The B-side is a poppy Moog version of Beethoven's 'Fur Elise', although for some reason Beethoven does not get composer credits (Kingsley does) and the track is called 'For Alisse Beethoven'. Interestingly, a different single with a different sleeve also exists: with the A-side on the B-side and vice versa. It wasn't always easy to decide which track would do best. (In this case, neither did chart.)

My collection: 7" single no. 5849
Found: Velvet Vinyl Outlet, Leiden, July 14, 2017
Cost: 1 euro
Tracks: 'Hey, hey' / 'For Alisse Beethoven'

Saturday, 15 July 2017

Ragtime piano Joe - Peter Straker

One of the many tracks on the The best of the Top 40 of the year double album, which basically started my obsession with collecting music, was Peter Straker's 'Ragtime piano Joe'. Through the years I have bought almost all the tracks on single, but for some reason I never did buy this one. Even now I thought I already had it, strangely enough.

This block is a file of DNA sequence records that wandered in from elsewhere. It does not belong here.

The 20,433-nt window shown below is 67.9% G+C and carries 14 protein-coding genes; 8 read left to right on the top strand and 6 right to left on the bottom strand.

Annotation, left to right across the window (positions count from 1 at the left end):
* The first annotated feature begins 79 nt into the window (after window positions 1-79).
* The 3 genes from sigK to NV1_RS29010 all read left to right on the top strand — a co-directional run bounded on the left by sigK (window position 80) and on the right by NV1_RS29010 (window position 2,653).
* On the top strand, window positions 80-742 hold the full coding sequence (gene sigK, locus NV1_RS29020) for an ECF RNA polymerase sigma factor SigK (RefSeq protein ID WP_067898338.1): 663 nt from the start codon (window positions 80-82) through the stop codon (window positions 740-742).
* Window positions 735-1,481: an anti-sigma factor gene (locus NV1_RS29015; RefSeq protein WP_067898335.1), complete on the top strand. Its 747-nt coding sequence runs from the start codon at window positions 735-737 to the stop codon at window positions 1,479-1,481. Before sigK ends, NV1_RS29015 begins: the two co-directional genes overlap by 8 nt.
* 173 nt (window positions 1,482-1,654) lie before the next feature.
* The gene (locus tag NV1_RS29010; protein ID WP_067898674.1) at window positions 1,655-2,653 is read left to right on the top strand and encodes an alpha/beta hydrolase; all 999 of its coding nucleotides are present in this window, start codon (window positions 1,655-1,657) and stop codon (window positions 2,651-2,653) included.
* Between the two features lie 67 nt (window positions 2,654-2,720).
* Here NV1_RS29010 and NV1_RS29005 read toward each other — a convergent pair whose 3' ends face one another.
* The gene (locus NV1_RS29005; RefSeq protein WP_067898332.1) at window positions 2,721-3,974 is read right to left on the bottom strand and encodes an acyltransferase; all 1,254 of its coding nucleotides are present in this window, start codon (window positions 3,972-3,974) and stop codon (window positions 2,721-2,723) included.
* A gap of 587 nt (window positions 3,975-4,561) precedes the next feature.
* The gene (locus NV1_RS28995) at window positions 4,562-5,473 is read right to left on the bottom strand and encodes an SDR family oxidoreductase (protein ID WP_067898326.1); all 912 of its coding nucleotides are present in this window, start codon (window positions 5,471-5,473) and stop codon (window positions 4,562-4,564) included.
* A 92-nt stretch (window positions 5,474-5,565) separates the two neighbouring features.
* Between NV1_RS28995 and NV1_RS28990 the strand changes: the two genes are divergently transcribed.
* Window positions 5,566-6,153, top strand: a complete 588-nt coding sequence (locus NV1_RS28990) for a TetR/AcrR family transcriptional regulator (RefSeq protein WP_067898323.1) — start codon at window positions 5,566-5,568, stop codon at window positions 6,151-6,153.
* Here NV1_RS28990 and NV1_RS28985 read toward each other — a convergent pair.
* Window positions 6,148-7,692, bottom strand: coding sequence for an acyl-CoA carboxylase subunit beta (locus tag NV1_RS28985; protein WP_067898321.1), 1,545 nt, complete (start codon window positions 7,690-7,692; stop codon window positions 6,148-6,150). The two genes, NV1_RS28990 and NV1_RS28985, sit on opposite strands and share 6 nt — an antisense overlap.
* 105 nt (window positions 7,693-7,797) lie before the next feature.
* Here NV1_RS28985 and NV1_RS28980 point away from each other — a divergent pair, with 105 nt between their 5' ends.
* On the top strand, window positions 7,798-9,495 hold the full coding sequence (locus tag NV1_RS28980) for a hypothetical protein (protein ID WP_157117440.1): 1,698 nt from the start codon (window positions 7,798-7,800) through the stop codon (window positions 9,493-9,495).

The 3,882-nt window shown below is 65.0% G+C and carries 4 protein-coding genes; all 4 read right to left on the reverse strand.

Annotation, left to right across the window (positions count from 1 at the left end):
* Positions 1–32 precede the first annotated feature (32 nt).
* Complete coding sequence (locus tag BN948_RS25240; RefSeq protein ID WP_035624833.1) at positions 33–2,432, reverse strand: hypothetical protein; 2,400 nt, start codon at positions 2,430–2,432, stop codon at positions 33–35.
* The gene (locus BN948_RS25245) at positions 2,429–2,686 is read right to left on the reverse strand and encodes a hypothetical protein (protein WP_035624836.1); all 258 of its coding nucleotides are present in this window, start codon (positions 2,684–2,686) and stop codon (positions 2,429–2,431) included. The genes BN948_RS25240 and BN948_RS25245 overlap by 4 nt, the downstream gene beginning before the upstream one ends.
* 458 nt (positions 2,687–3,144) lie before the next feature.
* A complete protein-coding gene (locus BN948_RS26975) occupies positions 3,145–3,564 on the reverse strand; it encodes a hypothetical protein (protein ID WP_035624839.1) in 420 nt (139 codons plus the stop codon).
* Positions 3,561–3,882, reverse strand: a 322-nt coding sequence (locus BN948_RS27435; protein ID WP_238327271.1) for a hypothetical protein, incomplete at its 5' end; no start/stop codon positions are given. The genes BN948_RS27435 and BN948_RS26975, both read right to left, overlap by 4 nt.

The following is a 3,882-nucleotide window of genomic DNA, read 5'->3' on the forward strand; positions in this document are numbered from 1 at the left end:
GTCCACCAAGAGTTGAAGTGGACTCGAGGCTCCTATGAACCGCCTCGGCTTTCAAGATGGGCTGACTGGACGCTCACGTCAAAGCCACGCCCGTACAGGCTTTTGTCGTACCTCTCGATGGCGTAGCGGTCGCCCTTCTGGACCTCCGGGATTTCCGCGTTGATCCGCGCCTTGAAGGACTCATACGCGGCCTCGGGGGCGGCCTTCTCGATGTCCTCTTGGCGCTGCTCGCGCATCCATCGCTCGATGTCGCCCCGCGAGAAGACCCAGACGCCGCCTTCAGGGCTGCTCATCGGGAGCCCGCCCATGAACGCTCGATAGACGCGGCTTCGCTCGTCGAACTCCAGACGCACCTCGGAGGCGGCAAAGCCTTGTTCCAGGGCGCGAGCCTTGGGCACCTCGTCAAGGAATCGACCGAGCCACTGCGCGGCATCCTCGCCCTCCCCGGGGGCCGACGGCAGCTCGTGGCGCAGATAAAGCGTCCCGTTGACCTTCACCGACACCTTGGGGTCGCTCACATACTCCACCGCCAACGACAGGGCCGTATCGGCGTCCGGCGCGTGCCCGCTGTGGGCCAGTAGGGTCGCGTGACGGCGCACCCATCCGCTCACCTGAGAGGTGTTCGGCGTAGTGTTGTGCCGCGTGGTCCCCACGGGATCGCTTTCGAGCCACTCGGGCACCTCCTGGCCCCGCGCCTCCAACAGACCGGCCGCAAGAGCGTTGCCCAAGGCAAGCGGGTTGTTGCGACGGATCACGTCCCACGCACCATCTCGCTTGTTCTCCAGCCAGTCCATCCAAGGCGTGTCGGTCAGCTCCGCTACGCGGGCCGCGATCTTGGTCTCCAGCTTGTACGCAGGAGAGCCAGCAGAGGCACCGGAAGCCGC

Peter Straker was born on November 7, 1943. The Jamaican singer and actor became best known for his appearances in the London production of the musical 'Hair', and in the 1979 series of Doctor Who. 'Ragtime piano Joe' was produced by Roy Thomas Baker and Peter's close friend Freddie Mercury. The single reached number 11 in the Dutch Top 40 but, weirdly enough, did not chart in the UK. The B-side of this single is also worth listening to, for its moving sentimentality.

My collection: 7" single no. 5951
Found: Velvet Vinyl outlet, Leiden, July 14, 2017
Cost: 1 euro
Tracks: 'Ragtime piano Joe' / 'The saddest clown'

The sun always shines on TV - Diva

In 1994, the Norwegian duo Diva released a cover version of A-ha's 'The sun always shines on TV'. Helene Sommer and Elene Nyborg did manage to attract some attention with their version of the song, although it didn't become a hit - except in Norway where it reached number 2 and in the UK where it got to number 53.